Arriving in Boracay—first by plane, then boat, and finally by tricycle (a motorcycle with an attached covered side-carriage, and the primary mode of transportation around the island)—it was undeniably the most beautiful place I had ever seen; by the end of the trip, I was convinced I would probably never experience any such beautiful place again in my life. After getting off the tricycle, we quickly got settled and hopped on another tricycle where Perrey took us to meet the Ati we would be working with for the next couple of days.
We started off our first day with the Ati by going to the school/ daycare where the ages of kids ranged from about 4 to 10. During the day, many of the adults are away working, and the children are taken care of by the nuns and a few other Ati adults. We served the children breakfast, which had juice and a small piece of bread for each little one. HandsOn Manila had provided us with various coloring workbooks to give to the kids. It was a little bit difficult since the Ati children did not speak English at all. In fact, they don’t even speak Tagalog (the most commonly spoken Filipino language), but a completely different dialect, so they are unable to communicate with many of the Filipinos around Boracay. Fortunately, most of the kids were quick learners, and were good enough to teach the others in their own language.
After spending instructional time with the children, they were most excited to play with my friend and I while the Ati adults were beginning to prepare lunch in the back. Playing with the kids was honestly one of the most fun activities. In their culture, the Ati do not normally have any formal education system or any concepts of a school. The nuns first introduced the idea of a school, as well as introducing the children to wearing clothes. Thus, the kids were purely happiest when just playing around. Taking a break from the kids, my friend and I went to the back to help prepare and serve their lunch. Ati food primarily consists of a lot of soups and leafy greens with very minimal spices.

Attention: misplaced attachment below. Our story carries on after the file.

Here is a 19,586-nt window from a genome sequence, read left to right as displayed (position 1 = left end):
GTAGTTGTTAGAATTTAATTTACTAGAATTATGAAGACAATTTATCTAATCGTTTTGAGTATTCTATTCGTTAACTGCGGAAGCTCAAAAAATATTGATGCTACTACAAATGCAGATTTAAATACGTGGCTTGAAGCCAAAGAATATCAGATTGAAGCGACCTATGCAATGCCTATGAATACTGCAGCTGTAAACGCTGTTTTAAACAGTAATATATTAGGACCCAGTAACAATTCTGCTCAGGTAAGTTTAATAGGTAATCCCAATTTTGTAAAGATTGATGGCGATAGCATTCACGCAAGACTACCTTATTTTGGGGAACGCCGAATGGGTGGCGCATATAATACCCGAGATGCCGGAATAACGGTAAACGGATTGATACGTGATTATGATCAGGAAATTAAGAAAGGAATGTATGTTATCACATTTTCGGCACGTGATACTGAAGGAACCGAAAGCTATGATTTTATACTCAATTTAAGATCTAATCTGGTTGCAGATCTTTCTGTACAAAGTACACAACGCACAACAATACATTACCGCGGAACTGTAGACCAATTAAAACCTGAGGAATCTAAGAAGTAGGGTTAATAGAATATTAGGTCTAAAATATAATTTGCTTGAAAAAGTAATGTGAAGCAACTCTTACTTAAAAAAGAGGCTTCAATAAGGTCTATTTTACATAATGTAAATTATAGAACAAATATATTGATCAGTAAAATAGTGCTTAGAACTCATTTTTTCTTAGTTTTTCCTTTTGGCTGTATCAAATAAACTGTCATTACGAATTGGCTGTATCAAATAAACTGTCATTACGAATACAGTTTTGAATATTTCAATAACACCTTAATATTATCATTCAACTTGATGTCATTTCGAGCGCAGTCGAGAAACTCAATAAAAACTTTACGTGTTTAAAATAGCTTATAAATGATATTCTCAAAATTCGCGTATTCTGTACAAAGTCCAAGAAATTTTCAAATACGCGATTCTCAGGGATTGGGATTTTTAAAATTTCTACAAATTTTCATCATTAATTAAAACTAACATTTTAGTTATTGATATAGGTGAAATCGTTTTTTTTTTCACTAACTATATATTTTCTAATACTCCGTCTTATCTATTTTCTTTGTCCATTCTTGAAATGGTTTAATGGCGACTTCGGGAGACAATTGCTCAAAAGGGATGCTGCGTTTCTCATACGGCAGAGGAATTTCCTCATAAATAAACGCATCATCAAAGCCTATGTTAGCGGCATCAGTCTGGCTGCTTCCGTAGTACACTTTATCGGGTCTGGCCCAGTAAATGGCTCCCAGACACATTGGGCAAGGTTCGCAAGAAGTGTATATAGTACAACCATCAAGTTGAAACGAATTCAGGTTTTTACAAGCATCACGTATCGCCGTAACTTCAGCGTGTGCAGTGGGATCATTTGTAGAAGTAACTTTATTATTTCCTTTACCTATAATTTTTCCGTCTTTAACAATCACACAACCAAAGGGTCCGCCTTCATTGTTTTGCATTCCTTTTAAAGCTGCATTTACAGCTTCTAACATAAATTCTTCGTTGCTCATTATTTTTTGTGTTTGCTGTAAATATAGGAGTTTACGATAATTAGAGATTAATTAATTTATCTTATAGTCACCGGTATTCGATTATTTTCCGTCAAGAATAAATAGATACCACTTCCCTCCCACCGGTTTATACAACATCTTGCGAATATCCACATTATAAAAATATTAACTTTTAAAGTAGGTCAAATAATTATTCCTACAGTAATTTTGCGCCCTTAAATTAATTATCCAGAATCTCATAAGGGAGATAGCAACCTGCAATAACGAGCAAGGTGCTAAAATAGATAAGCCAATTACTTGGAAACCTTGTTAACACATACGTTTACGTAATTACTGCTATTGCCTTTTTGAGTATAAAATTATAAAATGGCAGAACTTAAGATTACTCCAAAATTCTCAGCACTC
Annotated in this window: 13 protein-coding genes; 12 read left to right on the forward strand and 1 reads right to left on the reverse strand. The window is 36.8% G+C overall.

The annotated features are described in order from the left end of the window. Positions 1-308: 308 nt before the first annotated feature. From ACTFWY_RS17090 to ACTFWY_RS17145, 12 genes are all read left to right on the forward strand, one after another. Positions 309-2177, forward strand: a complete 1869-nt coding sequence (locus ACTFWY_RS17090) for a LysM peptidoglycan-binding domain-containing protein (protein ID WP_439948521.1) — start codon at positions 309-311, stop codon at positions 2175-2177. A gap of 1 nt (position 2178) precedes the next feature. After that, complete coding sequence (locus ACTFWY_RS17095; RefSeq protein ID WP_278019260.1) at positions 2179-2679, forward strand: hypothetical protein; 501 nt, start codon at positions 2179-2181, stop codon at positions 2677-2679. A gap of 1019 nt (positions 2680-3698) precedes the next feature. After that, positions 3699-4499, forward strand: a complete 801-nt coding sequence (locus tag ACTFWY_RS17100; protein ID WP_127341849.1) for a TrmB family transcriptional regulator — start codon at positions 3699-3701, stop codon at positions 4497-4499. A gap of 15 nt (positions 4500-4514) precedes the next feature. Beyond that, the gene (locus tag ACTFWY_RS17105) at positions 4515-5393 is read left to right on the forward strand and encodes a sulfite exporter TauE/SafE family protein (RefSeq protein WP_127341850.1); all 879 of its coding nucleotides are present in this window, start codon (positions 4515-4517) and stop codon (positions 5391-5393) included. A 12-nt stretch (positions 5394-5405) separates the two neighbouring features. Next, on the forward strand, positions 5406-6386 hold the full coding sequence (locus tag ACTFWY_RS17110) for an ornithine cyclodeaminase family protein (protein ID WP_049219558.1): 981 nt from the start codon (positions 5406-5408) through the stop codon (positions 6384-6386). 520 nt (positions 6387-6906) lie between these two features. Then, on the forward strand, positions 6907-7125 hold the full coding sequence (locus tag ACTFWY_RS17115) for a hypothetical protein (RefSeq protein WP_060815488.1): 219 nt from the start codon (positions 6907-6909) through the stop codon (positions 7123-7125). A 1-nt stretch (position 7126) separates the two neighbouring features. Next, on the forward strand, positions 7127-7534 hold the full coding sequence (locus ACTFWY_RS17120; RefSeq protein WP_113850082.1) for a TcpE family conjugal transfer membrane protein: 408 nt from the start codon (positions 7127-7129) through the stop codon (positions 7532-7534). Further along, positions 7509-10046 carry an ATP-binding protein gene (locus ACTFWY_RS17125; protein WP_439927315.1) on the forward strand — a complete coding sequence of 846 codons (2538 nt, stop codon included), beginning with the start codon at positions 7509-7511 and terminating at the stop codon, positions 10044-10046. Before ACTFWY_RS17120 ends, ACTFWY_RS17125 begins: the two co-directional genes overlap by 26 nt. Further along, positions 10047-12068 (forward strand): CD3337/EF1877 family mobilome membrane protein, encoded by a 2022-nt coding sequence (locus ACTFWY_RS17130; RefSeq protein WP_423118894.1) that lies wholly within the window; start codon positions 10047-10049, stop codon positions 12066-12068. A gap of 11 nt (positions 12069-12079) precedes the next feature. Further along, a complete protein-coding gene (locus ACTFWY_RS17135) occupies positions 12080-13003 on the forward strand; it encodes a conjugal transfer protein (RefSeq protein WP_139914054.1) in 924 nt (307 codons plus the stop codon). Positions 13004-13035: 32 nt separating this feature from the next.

We left after serving all of the children and after trying a small bowl for the three of us, but we came back the next day with small gifts we had bought from the market—markers, erasers, and various stickers with numbers and the alphabet. This time around, we arrived in time to jump in and play with the kids in a few of their native games and help cook another meal for everyone. Overall, it was incredible learning about and experiencing the Ati culture. I can only hope the resettlement of the Ati community in Boracay becomes resolved soon between the government and property owners.
To learn more about HandsOn Manila visit: http://www.handsonmanila.org.ph/main/
To learn more about Volunteer Vacations visit: http://www.handsonmanila.org.ph/volunteervacations/